A natural fit

As a volunteer with Wycliffe Canada, Miguel Montes serves in a role that some might call tailor-made. When he’s not working at his main job as a field service engineer for a scientific company in Kelowna, B.C., he devotes a couple of days a week to his role as a field partner liaison (FPL), serving both Wycliffe Canada and a Bible translation partner agency in Peru known as AIDIA.

Miguel’s volunteer role with Wycliffe is a natural fit: he grew up in Peru, he loves serving God and he is thrilled to play a part in the Bible translation movement. From his home in Kelowna, he monitors ministry updates and financial reports generated by AIDIA (pronounced idea) to help ensure clear communication between the field and the Wycliffe Canada office. 

And from time to time, Miguel travels to Peru to see the project up close and strengthen relationships with AIDIA leaders and staff. 

“The main reason for my role is to help bridge cultural differences—differences that go beyond  paperwork and contracts,” says Miguel.

Life-changing encounter

As a child, Miguel lived in the city of Arequipa, Peru, with his parents and two siblings in a large housing complex that included room for his grandparents and other family members. Growing up, he believed in God but his views were influenced by a cult that denied the Trinity and asserted that Jesus was created by God. For Miguel, those false teachings and others eventually raised some disturbing questions and fears that God was neither trustworthy, nor good.  

However, after moving to Calgary in 2016, his questions about God were finally laid to rest when he began attending a local church. Through many  conversations with people there and much prayer, God met him in a powerful way.

“When the power of the Holy Spirit came into my life,” Miguel said recently in a Zoom call, “it made me realize there is more to being a Christian than just being a good person. 

“It’s being chosen for something greater.”

A servant’s heart

As Miguel grew in his understanding of God and what it means to follow Jesus, he looked for ways to serve the Lord with his talents and skills. While living in Calgary, he volunteered with Immigrant Services and the city food bank. There were many opportunities to meet people from various backgrounds, something he very much enjoyed. 

Then Miguel had a conversation with Wycliffe Canada’s past president, Roy Eyre, whom he had met at church. Roy introduced Miguel to AIDIA, a Wycliffe partner in South Peru that advances Bible translation and literacy in the region. The conversation led Miguel to apply as a volunteer with Wycliffe Canada—and to a divinely orchestrated ministry role as a “bridge builder” between the AIDIA team, Wycliffe staff in Canada and Canadian donors who support AIDIA’s work.

Last year, Miguel visited language projects in Peru’s Apurímac region and was deeply impressed by the progress of AIDIA’s work there. In addition to Bible translation, its workers give sacrificially to serve isolated communities through literacy classes, pastoral training and more.

“I see God’s hand in all of this. I couldn’t have received a better volunteer position than this.
This is exactly what I’m good at.”

– Miguel montes

“They have great infrastructure within their departments and the staff go out to the field often. There is also a great Christian school. It isn’t stagnant, it is always busy. 

“AIDIA is like a mother ship, with multiple ministry partners, like Wycliffe, using [AIDIA’s] facilities to work efficiently in supporting communities.”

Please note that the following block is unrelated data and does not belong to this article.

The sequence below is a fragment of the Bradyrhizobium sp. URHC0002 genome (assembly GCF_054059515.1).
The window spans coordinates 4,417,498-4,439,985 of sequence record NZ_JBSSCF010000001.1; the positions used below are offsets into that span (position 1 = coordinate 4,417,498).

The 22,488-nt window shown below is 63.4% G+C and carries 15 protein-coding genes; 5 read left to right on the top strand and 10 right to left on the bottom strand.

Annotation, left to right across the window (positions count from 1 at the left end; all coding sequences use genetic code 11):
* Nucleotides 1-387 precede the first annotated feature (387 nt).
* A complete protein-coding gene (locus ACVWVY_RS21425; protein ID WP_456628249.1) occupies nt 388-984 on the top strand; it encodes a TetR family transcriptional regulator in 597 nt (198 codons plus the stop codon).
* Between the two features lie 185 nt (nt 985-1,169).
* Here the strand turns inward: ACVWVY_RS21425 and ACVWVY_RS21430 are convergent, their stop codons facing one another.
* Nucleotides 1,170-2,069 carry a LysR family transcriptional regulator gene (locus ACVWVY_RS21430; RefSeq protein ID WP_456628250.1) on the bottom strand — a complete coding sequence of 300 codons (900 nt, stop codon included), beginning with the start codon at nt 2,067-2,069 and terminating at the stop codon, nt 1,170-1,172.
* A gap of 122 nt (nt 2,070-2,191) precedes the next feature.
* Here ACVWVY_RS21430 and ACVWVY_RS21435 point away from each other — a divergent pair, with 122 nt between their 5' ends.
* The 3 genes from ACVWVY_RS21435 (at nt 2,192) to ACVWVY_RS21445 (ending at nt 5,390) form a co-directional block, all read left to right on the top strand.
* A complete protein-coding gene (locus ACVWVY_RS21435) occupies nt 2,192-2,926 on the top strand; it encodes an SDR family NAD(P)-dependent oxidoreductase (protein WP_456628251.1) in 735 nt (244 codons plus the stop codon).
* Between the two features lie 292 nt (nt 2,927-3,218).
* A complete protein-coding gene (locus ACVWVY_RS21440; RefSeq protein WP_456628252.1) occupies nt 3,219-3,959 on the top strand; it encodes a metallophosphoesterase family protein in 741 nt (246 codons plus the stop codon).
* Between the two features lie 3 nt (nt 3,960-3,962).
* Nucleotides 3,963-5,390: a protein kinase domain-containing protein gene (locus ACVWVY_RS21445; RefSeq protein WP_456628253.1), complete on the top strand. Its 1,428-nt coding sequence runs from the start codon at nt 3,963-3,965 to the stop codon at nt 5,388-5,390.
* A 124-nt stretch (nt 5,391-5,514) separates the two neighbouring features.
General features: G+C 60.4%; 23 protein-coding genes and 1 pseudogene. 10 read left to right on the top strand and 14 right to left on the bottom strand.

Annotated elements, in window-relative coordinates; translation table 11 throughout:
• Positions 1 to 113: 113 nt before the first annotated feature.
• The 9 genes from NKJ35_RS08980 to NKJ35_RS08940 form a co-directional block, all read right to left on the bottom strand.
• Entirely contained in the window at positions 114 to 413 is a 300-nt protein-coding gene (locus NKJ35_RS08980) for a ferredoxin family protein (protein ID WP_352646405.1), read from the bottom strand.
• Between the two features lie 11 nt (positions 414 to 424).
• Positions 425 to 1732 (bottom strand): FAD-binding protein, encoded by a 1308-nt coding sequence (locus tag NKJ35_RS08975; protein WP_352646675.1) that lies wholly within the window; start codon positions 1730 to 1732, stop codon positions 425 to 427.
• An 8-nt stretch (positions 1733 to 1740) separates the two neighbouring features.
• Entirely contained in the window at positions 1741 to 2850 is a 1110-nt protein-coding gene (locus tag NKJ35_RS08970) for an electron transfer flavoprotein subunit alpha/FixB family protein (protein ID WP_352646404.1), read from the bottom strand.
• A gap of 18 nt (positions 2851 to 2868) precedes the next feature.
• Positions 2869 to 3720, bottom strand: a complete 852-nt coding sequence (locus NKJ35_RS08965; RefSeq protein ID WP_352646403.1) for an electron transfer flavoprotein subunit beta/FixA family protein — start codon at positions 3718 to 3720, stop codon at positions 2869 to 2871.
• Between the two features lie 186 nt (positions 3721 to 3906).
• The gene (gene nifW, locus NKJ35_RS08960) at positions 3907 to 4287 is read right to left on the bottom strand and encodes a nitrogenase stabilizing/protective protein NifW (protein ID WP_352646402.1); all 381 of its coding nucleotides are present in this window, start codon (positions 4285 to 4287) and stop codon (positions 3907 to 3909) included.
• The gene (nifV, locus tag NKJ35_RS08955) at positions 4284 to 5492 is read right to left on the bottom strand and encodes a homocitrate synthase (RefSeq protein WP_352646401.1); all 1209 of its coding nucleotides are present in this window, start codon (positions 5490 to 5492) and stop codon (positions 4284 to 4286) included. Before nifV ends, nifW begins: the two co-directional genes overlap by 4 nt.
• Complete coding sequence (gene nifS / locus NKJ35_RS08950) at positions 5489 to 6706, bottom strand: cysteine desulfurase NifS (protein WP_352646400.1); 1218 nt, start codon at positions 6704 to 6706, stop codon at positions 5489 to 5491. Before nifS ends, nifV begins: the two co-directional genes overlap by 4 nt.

No easy journeys

Miguel says travelling in Peru can be challenging, but he sees it as just part of the job. For example, Abancay, the capital of Apurímac Region, is nestled in a deep valley between high mountains, therefore it doesn’t have an airport. The nearest one is in Cusco, which is a four-hour drive away.

Trucks navigate gravel roads in Apurimac province, Peru. Photo by Ruth Richert.

Getting to AIDIA’s newest translation initiative, Pastaza, will also be challenging. The Wycliffe Canada focus project, which aims to translate the full Bible for the Southern and Northern Pastaza Quechua people, is located in a hard-to-reach jungle region in the Amazon rainforest of northeastern Peru. It can only be accessed by boat or small float planes.

If all goes well, Miguel hopes to make his first visit to Pastaza soon, to encourage the local translation team, review their progress and help address any barriers to the work. Miguel and Pastor Luis, AIDIA’s director, are exploring the possibility of renting or buying a boat to help translators and other staff traverse the rivers in the Pastaza region. 

In the meantime, Miguel is working with AIDIA to facilitate the printing of the whole Bible in Eastern Apurímac Quechua. His efforts are building yet another bridge, between AIDIA and the Brazilian Bible Society, to ensure that the Bible will be printed as soon as possible.

In future, Miguel hopes to get training so he can more effectively share the work of AIDIA and Wycliffe Canada with churches in British Columbia. “It is in my heart, and I hope it’s something that will happen in the near future.”

The port at San Lorenzo, Loreto province, where the Pastaza translation teams are based. Photo by Ruth Richert.

Through his work at  Wycliffe, Montes sees God’s kingdom in action and couldn’t have asked for a better situation. 

“I see God’s hand in all of this. I couldn’t have received a better volunteer position than this. This is exactly what I’m good at. I hope we will have more opportunities to serve the Lord and provide Bibles for people who need them, and I know it changes lives. 

“It’s God’s Word.” 

Story by Josiah Navratil and Doug Lockhart

What’s your fit? Contact us today to explore a volunteer role or internship with Wycliffe Canada